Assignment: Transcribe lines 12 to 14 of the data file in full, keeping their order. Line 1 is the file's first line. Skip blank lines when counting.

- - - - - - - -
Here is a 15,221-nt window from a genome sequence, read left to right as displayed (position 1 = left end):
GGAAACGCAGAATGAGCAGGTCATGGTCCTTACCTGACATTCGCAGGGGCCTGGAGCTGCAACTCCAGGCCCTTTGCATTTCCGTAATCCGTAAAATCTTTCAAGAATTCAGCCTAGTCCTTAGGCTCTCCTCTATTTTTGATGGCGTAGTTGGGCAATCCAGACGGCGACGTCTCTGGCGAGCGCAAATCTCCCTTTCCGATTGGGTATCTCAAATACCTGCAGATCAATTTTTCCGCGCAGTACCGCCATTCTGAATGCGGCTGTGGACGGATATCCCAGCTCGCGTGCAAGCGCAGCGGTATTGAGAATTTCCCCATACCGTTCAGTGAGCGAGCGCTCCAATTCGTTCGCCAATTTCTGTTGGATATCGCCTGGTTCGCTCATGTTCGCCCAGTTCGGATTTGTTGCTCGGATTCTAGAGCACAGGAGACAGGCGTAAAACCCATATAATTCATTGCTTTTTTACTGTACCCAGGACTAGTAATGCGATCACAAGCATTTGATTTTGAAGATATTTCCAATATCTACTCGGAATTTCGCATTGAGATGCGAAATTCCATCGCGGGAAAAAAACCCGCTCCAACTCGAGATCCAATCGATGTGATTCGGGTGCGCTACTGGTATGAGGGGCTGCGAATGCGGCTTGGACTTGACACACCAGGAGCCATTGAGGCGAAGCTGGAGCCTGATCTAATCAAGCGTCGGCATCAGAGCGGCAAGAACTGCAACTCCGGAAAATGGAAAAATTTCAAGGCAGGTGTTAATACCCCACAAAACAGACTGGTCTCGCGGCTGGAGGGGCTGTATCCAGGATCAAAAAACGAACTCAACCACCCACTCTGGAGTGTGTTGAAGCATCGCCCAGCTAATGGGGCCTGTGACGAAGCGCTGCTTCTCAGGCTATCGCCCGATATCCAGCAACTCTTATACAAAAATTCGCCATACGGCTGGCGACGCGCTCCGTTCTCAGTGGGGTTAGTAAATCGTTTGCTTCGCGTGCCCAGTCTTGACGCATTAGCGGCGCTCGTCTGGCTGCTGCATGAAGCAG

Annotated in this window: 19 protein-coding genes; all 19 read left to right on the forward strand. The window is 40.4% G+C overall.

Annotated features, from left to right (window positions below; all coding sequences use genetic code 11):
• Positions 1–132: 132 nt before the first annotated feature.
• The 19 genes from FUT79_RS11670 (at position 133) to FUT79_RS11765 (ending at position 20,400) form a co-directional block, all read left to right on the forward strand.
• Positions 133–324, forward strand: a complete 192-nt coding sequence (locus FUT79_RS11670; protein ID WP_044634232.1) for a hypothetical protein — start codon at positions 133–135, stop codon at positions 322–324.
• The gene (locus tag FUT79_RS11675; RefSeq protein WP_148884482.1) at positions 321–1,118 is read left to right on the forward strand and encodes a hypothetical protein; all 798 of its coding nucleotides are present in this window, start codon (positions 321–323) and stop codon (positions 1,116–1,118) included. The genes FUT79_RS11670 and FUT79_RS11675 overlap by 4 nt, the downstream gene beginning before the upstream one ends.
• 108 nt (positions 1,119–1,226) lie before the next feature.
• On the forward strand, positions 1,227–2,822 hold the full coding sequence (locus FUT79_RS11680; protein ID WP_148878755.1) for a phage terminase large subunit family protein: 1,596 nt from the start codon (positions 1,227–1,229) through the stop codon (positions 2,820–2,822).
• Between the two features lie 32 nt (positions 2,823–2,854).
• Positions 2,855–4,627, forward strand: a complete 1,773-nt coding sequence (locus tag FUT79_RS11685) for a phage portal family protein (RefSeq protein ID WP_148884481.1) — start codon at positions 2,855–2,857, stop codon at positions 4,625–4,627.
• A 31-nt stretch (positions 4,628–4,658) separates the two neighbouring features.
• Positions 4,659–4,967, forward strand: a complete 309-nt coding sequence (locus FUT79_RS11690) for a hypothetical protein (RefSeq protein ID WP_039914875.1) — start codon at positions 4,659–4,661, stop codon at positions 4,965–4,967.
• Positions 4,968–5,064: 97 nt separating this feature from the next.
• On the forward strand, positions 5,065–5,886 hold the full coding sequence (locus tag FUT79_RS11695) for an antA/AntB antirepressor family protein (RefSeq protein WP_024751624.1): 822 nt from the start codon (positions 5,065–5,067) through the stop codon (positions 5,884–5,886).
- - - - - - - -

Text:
• Positions 2,855–4,627, forward strand: a complete 1,773-nt coding sequence (locus tag FUT79_RS11685) for a phage portal family protein (RefSeq protein ID WP_148884481.1) — start codon at positions 2,855–2,857, stop codon at positions 4,625–4,627.
• A 31-nt stretch (positions 4,628–4,658) separates the two neighbouring features.
• Positions 4,659–4,967, forward strand: a complete 309-nt coding sequence (locus FUT79_RS11690) for a hypothetical protein (RefSeq protein ID WP_039914875.1) — start codon at positions 4,659–4,661, stop codon at positions 4,965–4,967.